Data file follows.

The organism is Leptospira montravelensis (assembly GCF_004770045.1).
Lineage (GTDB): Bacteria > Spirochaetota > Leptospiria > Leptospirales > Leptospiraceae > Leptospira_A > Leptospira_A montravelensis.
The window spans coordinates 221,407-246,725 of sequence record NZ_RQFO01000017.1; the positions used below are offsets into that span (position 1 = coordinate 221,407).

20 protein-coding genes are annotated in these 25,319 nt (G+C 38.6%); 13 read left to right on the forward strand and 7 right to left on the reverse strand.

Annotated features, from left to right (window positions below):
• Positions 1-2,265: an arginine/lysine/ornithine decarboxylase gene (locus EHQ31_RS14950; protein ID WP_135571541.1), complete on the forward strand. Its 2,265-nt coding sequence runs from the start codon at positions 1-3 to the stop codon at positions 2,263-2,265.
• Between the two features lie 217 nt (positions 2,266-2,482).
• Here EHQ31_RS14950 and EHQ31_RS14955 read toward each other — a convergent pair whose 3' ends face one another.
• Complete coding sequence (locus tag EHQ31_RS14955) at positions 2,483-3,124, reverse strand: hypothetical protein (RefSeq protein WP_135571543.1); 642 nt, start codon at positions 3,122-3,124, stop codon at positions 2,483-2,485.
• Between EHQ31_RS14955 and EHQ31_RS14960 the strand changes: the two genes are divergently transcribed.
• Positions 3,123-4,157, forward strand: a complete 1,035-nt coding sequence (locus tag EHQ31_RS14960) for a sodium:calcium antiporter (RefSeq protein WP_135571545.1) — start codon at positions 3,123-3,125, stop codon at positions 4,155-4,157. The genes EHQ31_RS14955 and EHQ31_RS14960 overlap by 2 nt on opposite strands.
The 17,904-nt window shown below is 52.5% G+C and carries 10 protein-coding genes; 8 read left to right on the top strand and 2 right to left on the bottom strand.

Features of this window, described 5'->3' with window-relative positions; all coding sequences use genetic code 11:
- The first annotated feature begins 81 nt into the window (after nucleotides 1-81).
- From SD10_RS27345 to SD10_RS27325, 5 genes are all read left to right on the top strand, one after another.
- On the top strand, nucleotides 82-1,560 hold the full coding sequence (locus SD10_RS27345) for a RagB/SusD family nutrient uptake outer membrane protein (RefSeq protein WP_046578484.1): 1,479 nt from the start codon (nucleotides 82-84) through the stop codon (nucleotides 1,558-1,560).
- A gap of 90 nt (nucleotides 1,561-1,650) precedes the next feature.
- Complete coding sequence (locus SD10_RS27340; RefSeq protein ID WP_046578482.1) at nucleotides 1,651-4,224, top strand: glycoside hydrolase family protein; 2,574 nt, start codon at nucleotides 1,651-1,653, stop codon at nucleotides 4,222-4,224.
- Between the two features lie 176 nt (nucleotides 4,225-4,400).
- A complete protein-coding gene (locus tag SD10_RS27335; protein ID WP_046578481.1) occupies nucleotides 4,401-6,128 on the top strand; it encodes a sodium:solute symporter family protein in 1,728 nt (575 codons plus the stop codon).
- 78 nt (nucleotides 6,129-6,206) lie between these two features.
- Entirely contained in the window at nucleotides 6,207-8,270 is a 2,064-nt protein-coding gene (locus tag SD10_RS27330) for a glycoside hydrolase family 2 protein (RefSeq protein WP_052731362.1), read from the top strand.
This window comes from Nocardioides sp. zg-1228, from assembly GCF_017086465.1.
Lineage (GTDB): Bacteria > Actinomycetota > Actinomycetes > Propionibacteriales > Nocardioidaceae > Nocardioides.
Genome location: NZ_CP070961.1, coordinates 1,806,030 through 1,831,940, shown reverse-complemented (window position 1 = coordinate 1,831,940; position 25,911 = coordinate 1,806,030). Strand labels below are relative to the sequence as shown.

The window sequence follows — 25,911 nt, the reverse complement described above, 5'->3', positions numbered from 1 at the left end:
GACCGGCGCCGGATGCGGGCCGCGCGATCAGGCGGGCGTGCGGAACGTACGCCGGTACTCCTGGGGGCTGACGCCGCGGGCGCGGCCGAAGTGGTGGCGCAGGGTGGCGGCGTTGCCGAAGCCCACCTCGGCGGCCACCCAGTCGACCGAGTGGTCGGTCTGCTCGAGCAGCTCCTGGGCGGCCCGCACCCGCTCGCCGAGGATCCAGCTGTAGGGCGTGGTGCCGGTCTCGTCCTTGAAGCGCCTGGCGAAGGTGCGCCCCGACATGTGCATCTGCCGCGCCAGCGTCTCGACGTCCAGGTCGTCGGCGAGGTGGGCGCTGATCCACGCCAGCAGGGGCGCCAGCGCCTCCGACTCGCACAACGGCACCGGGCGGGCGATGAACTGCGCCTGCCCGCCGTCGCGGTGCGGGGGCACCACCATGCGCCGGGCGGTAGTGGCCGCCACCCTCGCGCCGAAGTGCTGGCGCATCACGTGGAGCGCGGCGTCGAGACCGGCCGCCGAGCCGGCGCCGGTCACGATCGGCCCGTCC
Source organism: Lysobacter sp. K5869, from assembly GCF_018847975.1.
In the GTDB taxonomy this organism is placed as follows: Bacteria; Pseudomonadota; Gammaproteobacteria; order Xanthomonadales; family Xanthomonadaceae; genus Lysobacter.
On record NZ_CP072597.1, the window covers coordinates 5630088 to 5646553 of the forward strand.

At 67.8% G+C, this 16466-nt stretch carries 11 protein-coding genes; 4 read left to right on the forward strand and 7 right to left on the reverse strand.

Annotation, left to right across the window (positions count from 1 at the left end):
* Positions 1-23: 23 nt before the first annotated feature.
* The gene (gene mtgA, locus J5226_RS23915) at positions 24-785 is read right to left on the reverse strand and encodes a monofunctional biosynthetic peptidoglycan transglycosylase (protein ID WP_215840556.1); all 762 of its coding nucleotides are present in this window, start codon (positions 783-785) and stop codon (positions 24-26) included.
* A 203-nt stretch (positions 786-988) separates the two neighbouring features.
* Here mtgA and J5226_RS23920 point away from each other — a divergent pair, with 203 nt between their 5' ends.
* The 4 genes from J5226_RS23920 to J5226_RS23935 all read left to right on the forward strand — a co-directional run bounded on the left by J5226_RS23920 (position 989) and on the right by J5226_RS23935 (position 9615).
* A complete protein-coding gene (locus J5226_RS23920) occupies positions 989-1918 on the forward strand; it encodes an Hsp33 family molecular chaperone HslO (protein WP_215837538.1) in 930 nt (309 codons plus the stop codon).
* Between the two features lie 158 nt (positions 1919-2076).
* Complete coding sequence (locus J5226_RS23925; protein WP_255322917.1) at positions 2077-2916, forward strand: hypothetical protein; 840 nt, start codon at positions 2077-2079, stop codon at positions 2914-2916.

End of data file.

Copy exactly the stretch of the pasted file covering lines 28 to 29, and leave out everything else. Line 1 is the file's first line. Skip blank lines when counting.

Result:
Source organism: Lysobacter sp. K5869, from assembly GCF_018847975.1.
In the GTDB taxonomy this organism is placed as follows: Bacteria; Pseudomonadota; Gammaproteobacteria; order Xanthomonadales; family Xanthomonadaceae; genus Lysobacter.